I am very grateful that my dad has prepared us to follow our instincts and to be unafraid to make bold decisions, even to the point of him disagreeing with us, or his thinking that we are making a “colossal mistake”. I’d like to believe in three short years, we have made some bold decisions but to my knowledge, we haven’t made ones that he seriously disagrees with. But even if we did, that would be okay. That is the Ozinga tradition, and we’ve been raised to embrace it.
Honor thy Father, Unconditionally
Although Ozinga sons have made bold business decisions in the face of a father’s skepticism and even disapproval, I never once witnessed the slightest hint of dishonor. In fact, the opposite was true. Our forefathers had the utmost respect for their fathers and their honor for them was unconditional.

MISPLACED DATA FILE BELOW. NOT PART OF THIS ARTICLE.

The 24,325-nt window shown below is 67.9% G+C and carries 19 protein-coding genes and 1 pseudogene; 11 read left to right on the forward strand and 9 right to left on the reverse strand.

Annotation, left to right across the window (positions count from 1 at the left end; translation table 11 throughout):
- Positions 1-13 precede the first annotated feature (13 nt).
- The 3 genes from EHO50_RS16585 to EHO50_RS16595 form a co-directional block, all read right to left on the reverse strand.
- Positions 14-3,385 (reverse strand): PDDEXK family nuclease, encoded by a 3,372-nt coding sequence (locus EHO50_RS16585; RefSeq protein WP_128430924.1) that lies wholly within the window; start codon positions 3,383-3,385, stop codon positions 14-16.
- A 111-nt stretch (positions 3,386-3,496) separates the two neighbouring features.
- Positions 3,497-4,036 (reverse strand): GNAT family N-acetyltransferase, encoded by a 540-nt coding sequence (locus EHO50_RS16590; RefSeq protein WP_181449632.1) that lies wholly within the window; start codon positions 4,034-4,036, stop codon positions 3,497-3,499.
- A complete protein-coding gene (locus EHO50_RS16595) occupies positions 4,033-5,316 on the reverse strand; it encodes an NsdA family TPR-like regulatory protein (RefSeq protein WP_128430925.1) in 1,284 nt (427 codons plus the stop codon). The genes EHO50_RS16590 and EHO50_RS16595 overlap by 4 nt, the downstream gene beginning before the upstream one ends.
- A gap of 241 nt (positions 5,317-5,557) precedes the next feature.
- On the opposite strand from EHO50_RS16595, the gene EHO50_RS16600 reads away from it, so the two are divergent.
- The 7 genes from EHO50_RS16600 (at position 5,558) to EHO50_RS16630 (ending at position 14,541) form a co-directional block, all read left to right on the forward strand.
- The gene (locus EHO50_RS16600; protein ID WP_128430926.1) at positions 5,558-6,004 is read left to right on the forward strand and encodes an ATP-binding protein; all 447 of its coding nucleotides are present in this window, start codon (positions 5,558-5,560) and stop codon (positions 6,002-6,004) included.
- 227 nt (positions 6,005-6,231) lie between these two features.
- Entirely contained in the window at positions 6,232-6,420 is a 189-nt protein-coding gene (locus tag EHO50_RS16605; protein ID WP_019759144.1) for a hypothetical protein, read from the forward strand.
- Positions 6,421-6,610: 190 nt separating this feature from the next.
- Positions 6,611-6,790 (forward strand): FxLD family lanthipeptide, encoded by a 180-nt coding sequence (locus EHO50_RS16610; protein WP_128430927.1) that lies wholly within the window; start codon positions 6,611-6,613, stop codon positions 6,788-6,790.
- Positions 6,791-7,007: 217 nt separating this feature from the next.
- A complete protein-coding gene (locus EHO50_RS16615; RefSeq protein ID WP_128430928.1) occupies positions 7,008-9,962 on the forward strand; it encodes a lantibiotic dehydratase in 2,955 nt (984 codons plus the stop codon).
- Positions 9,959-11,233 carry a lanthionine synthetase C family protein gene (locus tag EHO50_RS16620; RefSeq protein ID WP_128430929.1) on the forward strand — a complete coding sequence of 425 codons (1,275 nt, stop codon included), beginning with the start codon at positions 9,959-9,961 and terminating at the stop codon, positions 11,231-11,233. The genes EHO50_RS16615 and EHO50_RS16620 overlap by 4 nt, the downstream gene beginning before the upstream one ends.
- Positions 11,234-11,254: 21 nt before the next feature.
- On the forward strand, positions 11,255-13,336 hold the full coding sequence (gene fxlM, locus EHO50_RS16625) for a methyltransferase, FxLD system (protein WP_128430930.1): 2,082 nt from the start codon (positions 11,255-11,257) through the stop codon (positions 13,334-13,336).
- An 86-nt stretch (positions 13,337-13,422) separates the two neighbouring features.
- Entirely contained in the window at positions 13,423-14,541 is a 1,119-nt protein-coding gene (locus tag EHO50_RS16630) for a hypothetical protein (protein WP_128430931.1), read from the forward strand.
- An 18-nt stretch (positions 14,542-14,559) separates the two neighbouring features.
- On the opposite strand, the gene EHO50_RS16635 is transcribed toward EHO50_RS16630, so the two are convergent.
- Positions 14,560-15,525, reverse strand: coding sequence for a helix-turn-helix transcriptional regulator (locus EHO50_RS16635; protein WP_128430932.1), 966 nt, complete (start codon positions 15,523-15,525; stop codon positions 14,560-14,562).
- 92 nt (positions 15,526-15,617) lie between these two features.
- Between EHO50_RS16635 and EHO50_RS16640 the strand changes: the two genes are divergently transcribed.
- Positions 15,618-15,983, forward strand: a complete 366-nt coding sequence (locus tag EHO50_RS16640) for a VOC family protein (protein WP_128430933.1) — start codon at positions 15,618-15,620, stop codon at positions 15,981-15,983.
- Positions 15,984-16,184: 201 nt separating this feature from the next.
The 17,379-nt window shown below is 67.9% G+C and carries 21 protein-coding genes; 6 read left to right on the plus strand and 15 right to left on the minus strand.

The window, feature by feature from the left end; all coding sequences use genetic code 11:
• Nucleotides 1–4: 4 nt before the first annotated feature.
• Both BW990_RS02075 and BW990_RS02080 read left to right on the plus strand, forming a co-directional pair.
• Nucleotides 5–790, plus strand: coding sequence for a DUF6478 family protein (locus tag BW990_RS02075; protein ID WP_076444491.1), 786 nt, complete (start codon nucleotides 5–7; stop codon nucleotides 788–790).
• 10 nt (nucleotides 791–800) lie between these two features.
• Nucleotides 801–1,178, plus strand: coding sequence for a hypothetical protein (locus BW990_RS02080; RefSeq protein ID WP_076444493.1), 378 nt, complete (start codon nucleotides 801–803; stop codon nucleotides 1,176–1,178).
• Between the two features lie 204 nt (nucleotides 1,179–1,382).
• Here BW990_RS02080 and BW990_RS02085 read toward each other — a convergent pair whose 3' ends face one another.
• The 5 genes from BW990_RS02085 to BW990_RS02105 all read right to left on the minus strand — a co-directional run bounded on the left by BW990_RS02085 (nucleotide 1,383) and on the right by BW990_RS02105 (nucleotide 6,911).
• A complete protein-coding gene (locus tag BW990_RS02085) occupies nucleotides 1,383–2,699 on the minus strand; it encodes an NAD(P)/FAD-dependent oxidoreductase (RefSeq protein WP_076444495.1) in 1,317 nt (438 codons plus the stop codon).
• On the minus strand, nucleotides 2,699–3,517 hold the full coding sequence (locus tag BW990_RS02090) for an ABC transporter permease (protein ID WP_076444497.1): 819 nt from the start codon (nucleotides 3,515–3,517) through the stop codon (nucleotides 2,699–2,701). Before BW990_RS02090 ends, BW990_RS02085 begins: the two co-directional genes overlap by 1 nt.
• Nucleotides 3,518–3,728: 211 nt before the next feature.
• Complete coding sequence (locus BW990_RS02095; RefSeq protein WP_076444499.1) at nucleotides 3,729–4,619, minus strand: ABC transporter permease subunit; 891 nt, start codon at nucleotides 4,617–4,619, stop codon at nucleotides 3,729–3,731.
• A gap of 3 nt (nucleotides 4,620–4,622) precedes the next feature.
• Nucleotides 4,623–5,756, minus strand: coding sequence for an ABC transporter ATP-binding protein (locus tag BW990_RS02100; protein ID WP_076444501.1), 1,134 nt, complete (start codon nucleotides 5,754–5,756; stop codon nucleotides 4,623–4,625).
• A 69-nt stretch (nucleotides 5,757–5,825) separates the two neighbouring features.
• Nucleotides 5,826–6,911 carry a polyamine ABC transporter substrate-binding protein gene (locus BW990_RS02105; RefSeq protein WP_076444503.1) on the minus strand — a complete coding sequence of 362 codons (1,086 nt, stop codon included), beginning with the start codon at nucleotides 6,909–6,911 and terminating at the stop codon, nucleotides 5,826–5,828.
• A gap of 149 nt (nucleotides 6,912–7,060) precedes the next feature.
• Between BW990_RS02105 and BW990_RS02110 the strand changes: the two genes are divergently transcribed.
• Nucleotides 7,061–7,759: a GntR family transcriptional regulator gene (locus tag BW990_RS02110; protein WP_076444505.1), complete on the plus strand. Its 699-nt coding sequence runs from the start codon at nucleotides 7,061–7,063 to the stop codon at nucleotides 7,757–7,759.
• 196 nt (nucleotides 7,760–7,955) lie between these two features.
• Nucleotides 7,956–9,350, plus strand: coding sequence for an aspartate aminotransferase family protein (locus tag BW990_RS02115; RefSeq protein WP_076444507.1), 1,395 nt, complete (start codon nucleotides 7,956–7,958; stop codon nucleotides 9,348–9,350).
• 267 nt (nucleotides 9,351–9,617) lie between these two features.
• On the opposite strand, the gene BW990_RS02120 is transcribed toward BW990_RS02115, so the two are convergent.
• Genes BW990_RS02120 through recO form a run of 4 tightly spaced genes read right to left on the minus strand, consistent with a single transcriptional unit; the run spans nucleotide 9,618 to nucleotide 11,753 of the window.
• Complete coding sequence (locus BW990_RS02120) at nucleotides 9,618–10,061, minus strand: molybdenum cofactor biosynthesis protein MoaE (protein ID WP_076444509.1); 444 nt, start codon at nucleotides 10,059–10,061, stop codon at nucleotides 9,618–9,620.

This lesson is more important than any business deal. I will be forever grateful that my dad has modeled this for us with his own dad, by how he treated him while he was still living, and the stories of admiration he still tells about him now.
I hope and pray that our generation is modeling the same lessons for our children and that this sacred, timeless Commandment continues to be passed on to the generations to come.
Happy Father’s Day!